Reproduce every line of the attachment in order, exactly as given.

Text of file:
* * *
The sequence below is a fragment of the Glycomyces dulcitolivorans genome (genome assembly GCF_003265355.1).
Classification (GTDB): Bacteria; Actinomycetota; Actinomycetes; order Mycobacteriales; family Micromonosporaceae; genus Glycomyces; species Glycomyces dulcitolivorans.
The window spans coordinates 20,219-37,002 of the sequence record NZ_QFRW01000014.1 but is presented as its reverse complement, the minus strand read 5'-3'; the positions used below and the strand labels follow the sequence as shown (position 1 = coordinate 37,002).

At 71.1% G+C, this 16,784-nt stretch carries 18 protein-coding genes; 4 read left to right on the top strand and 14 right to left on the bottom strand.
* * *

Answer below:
The sequence below is a fragment of the Glycomyces dulcitolivorans genome (genome assembly GCF_003265355.1).
Classification (GTDB): Bacteria; Actinomycetota; Actinomycetes; order Mycobacteriales; family Micromonosporaceae; genus Glycomyces; species Glycomyces dulcitolivorans.
The window spans coordinates 20,219-37,002 of the sequence record NZ_QFRW01000014.1 but is presented as its reverse complement, the minus strand read 5'-3'; the positions used below and the strand labels follow the sequence as shown (position 1 = coordinate 37,002).

At 71.1% G+C, this 16,784-nt stretch carries 18 protein-coding genes; 4 read left to right on the top strand and 14 right to left on the bottom strand.